In this sentence, "someone like you who is..." , 'someone' is the antecedent of relative pronoun, 'who' .

But can you explain why 'you' cannot be the antecedent of the relative pronoun, 'who' ?


Because the antecedent is "someone"; it's not you. Here's one wherein the antecedent is different:

One of the men who were at church last night is here to see you.

  • Thank you very much. But I'm still thinking there might be a clear solution to figure out when facing two possible antecedents (someone and you above, you may not agree with) which one we should choose as the antecedent of the relative pronoun. – Seungbeom Oct 25 '17 at 3:59
  • I don't think you can do it with "someone like". The antecedent is always going to be "someone" because the preposition "like" is just comparing the object "you" to "someone"; however, "you" are not an integral part of the sentence. – Nick Oct 25 '17 at 4:03
  • Ah! Great! Thanks again for your considerate answer. – Seungbeom Oct 25 '17 at 6:02

In theory, an ambiguity could arise.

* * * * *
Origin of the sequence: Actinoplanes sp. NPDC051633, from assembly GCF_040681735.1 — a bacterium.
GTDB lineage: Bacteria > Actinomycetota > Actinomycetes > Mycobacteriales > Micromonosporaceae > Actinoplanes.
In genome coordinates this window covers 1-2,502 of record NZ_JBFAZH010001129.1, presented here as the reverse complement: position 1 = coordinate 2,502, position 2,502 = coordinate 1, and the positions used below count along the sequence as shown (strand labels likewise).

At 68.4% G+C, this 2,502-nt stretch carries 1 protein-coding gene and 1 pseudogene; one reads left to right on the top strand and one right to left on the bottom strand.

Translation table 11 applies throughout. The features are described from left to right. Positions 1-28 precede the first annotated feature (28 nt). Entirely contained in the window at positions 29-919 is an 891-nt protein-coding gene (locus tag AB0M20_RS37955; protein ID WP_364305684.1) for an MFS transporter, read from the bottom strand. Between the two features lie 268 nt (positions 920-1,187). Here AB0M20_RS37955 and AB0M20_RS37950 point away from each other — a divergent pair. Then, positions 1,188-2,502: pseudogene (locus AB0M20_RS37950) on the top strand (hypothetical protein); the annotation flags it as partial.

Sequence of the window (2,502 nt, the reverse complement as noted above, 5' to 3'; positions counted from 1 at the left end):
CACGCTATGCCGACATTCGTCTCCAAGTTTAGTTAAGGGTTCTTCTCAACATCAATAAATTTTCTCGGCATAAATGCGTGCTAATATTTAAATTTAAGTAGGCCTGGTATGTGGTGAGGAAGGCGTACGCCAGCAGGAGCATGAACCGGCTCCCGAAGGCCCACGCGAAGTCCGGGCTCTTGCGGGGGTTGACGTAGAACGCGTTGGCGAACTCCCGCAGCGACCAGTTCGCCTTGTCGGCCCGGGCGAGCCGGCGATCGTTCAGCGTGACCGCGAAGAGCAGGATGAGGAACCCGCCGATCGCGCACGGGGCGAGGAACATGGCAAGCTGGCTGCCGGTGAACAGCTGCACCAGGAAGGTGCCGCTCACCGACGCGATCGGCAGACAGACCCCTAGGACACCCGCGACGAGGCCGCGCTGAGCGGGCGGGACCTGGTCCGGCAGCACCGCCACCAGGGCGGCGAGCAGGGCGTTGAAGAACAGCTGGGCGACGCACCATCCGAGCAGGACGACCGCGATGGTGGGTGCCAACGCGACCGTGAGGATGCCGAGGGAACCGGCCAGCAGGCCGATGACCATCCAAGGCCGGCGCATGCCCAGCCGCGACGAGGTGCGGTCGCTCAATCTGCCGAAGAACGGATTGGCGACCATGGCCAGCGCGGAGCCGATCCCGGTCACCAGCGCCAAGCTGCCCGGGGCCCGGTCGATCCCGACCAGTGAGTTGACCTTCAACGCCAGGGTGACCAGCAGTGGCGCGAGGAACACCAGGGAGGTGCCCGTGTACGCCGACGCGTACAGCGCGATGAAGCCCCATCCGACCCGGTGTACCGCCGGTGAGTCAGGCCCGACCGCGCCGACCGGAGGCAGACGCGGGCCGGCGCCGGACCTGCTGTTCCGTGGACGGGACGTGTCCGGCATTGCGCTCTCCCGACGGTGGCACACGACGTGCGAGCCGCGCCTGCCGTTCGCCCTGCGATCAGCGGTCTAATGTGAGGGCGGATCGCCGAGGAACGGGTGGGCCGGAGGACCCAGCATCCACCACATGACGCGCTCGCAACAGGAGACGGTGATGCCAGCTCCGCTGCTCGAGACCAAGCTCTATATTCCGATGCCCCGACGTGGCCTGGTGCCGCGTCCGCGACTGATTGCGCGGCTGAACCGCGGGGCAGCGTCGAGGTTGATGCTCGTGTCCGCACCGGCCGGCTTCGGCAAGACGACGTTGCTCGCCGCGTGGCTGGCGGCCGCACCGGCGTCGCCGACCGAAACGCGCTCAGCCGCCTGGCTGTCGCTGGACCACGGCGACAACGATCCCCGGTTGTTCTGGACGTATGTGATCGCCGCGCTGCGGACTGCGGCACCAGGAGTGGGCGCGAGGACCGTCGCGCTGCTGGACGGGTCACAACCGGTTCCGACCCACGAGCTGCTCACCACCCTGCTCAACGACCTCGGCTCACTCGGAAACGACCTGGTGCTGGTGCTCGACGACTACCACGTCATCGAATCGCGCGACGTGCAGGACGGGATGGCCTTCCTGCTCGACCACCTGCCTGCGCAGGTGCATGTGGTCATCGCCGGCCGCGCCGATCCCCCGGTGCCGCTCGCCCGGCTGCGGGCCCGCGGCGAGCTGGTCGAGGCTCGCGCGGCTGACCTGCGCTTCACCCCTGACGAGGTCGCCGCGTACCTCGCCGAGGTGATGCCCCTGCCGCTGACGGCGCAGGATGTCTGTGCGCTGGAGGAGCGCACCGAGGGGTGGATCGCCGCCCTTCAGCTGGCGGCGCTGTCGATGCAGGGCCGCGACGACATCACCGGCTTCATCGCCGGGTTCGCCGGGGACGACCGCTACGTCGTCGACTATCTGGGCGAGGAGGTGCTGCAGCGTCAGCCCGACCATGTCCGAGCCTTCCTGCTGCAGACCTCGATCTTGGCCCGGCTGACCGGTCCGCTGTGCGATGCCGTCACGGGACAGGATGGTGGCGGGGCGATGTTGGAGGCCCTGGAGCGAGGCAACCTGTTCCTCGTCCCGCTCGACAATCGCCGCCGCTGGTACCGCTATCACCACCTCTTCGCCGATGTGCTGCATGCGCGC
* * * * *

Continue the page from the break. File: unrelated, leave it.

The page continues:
We could write a sentence such as "I am looking for someone, like David" (i.e. like David is) or "I am looking for someone, like David, who has been looking for a long time now".

If the noun or pronoun after "like" is the subject of what follows, there should be a comma before "like" (as in my examples), but not everyone is fastidious about comma use.

In your expression "someone like you who is", it could be argued that, if "you" were the subject, the verb should be "are". But this rule isn't always followed after "who" in informal English. Many speakers would probably find "It's you who's responsible" just as acceptable as "It's you who are responsible".

Still, in an expression such as "someone like X who is ...", there is a strong presumption in favour of "someone" being the antecedent of "who" - unless there is a comma to suggest otherwise.

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